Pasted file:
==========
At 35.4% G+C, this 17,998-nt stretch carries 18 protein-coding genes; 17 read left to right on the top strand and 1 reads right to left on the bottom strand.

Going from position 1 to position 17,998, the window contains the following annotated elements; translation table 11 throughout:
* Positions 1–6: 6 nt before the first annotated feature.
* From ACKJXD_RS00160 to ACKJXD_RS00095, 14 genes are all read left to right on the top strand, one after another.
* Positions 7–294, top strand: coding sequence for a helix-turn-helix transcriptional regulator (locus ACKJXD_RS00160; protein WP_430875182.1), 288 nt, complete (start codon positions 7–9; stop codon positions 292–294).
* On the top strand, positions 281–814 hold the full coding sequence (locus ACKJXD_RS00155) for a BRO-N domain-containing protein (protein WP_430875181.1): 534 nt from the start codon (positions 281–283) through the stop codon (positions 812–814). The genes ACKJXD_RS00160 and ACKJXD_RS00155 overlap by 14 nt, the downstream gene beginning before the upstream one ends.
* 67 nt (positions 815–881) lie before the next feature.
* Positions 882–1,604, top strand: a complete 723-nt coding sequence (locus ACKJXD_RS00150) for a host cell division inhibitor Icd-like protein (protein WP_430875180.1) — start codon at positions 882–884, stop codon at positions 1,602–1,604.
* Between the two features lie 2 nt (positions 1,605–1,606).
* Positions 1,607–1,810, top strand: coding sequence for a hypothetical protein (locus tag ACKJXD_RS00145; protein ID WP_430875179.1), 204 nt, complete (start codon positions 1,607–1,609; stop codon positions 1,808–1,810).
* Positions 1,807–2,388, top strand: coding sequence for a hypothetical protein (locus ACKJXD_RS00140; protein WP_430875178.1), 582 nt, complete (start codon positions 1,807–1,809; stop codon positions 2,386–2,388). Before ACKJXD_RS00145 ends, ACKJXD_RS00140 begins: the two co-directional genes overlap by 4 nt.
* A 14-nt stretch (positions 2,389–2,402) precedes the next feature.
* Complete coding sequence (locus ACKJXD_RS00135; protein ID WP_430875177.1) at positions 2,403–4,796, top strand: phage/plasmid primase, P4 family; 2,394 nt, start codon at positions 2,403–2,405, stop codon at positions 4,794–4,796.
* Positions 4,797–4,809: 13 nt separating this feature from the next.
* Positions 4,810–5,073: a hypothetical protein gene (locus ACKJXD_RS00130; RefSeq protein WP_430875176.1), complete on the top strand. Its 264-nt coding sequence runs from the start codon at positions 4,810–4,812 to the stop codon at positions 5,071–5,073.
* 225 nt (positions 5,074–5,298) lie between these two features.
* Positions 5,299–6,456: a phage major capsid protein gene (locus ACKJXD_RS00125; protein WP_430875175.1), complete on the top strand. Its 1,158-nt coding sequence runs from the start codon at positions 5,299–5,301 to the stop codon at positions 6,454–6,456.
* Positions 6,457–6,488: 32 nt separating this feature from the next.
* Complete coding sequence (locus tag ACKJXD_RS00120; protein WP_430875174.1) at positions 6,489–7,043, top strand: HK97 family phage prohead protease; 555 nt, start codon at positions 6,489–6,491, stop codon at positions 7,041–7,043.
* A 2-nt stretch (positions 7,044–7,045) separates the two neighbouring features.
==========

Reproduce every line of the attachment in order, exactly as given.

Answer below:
At 35.4% G+C, this 17,998-nt stretch carries 18 protein-coding genes; 17 read left to right on the top strand and 1 reads right to left on the bottom strand.

Going from position 1 to position 17,998, the window contains the following annotated elements; translation table 11 throughout:
* Positions 1–6: 6 nt before the first annotated feature.
* From ACKJXD_RS00160 to ACKJXD_RS00095, 14 genes are all read left to right on the top strand, one after another.
* Positions 7–294, top strand: coding sequence for a helix-turn-helix transcriptional regulator (locus ACKJXD_RS00160; protein WP_430875182.1), 288 nt, complete (start codon positions 7–9; stop codon positions 292–294).
* On the top strand, positions 281–814 hold the full coding sequence (locus ACKJXD_RS00155) for a BRO-N domain-containing protein (protein WP_430875181.1): 534 nt from the start codon (positions 281–283) through the stop codon (positions 812–814). The genes ACKJXD_RS00160 and ACKJXD_RS00155 overlap by 14 nt, the downstream gene beginning before the upstream one ends.
* 67 nt (positions 815–881) lie before the next feature.
* Positions 882–1,604, top strand: a complete 723-nt coding sequence (locus ACKJXD_RS00150) for a host cell division inhibitor Icd-like protein (protein WP_430875180.1) — start codon at positions 882–884, stop codon at positions 1,602–1,604.
* Between the two features lie 2 nt (positions 1,605–1,606).
* Positions 1,607–1,810, top strand: coding sequence for a hypothetical protein (locus tag ACKJXD_RS00145; protein ID WP_430875179.1), 204 nt, complete (start codon positions 1,607–1,609; stop codon positions 1,808–1,810).
* Positions 1,807–2,388, top strand: coding sequence for a hypothetical protein (locus ACKJXD_RS00140; protein WP_430875178.1), 582 nt, complete (start codon positions 1,807–1,809; stop codon positions 2,386–2,388). Before ACKJXD_RS00145 ends, ACKJXD_RS00140 begins: the two co-directional genes overlap by 4 nt.
* A 14-nt stretch (positions 2,389–2,402) precedes the next feature.
* Complete coding sequence (locus ACKJXD_RS00135; protein ID WP_430875177.1) at positions 2,403–4,796, top strand: phage/plasmid primase, P4 family; 2,394 nt, start codon at positions 2,403–2,405, stop codon at positions 4,794–4,796.
* Positions 4,797–4,809: 13 nt separating this feature from the next.
* Positions 4,810–5,073: a hypothetical protein gene (locus ACKJXD_RS00130; RefSeq protein WP_430875176.1), complete on the top strand. Its 264-nt coding sequence runs from the start codon at positions 4,810–4,812 to the stop codon at positions 5,071–5,073.
* 225 nt (positions 5,074–5,298) lie between these two features.
* Positions 5,299–6,456: a phage major capsid protein gene (locus ACKJXD_RS00125; protein WP_430875175.1), complete on the top strand. Its 1,158-nt coding sequence runs from the start codon at positions 5,299–5,301 to the stop codon at positions 6,454–6,456.
* Positions 6,457–6,488: 32 nt separating this feature from the next.
* Complete coding sequence (locus tag ACKJXD_RS00120; protein WP_430875174.1) at positions 6,489–7,043, top strand: HK97 family phage prohead protease; 555 nt, start codon at positions 6,489–6,491, stop codon at positions 7,041–7,043.
* A 2-nt stretch (positions 7,044–7,045) separates the two neighbouring features.